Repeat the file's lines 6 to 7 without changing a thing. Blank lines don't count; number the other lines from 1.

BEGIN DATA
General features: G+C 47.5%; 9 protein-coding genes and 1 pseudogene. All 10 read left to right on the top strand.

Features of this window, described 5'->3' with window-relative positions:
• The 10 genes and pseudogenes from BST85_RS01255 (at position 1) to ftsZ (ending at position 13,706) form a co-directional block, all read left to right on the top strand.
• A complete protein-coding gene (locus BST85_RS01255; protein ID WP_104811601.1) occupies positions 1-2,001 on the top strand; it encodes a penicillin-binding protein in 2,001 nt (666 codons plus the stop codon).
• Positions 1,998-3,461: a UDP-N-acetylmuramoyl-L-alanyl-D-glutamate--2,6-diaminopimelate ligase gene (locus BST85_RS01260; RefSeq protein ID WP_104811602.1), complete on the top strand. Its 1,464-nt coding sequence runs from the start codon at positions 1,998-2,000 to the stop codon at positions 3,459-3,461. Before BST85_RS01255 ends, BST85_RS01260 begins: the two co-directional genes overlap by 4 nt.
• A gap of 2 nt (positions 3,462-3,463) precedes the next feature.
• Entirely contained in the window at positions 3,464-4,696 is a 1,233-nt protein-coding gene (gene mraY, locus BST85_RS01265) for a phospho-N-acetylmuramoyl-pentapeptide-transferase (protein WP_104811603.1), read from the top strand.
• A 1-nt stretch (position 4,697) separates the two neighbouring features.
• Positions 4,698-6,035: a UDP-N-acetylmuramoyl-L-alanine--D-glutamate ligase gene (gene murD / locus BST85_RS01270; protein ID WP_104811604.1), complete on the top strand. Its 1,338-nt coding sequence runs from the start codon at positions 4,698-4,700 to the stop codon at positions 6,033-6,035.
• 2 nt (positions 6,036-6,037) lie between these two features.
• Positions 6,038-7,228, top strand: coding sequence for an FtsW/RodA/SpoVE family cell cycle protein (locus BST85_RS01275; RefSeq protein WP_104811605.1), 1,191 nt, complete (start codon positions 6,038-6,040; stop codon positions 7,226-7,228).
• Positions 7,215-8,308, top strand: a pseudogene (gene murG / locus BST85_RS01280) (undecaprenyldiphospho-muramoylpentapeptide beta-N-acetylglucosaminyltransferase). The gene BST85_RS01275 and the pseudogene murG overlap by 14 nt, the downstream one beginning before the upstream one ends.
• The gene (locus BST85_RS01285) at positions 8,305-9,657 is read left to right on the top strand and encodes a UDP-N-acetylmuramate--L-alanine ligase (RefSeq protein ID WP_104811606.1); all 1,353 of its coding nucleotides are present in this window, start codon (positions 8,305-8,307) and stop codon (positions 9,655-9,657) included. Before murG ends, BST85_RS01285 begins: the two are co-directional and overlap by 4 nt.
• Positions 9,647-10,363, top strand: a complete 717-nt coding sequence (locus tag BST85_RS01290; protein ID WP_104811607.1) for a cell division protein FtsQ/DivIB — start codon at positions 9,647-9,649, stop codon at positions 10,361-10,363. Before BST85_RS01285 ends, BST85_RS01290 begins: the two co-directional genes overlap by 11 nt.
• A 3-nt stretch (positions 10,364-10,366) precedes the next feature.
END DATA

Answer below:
• A gap of 2 nt (positions 3,462-3,463) precedes the next feature.
• Entirely contained in the window at positions 3,464-4,696 is a 1,233-nt protein-coding gene (gene mraY, locus BST85_RS01265) for a phospho-N-acetylmuramoyl-pentapeptide-transferase (protein WP_104811603.1), read from the top strand.